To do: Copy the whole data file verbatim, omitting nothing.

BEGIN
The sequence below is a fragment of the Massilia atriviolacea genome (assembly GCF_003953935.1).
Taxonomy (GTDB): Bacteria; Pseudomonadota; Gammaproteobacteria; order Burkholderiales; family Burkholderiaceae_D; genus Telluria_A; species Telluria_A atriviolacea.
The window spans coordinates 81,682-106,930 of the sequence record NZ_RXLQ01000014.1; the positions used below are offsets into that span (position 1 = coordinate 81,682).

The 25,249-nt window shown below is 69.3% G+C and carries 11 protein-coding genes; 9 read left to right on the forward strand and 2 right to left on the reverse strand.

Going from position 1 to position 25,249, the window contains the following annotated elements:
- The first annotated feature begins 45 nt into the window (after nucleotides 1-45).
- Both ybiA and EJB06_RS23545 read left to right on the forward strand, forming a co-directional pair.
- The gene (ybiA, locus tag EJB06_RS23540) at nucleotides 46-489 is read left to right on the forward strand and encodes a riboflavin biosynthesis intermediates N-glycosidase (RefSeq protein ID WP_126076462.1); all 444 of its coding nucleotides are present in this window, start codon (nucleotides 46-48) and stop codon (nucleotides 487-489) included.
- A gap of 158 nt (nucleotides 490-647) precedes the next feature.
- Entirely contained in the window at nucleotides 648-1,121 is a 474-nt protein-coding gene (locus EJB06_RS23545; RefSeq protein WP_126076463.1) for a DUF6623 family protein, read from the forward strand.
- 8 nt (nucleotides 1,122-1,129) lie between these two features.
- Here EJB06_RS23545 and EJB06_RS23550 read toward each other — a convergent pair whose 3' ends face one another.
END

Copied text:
The sequence below is a fragment of the Massilia atriviolacea genome (assembly GCF_003953935.1).
Taxonomy (GTDB): Bacteria; Pseudomonadota; Gammaproteobacteria; order Burkholderiales; family Burkholderiaceae_D; genus Telluria_A; species Telluria_A atriviolacea.
The window spans coordinates 81,682-106,930 of the sequence record NZ_RXLQ01000014.1; the positions used below are offsets into that span (position 1 = coordinate 81,682).

The 25,249-nt window shown below is 69.3% G+C and carries 11 protein-coding genes; 9 read left to right on the forward strand and 2 right to left on the reverse strand.

Going from position 1 to position 25,249, the window contains the following annotated elements:
- The first annotated feature begins 45 nt into the window (after nucleotides 1-45).
- Both ybiA and EJB06_RS23545 read left to right on the forward strand, forming a co-directional pair.
- The gene (ybiA, locus tag EJB06_RS23540) at nucleotides 46-489 is read left to right on the forward strand and encodes a riboflavin biosynthesis intermediates N-glycosidase (RefSeq protein ID WP_126076462.1); all 444 of its coding nucleotides are present in this window, start codon (nucleotides 46-48) and stop codon (nucleotides 487-489) included.
- A gap of 158 nt (nucleotides 490-647) precedes the next feature.
- Entirely contained in the window at nucleotides 648-1,121 is a 474-nt protein-coding gene (locus EJB06_RS23545; RefSeq protein WP_126076463.1) for a DUF6623 family protein, read from the forward strand.
- 8 nt (nucleotides 1,122-1,129) lie between these two features.
- Here EJB06_RS23545 and EJB06_RS23550 read toward each other — a convergent pair whose 3' ends face one another.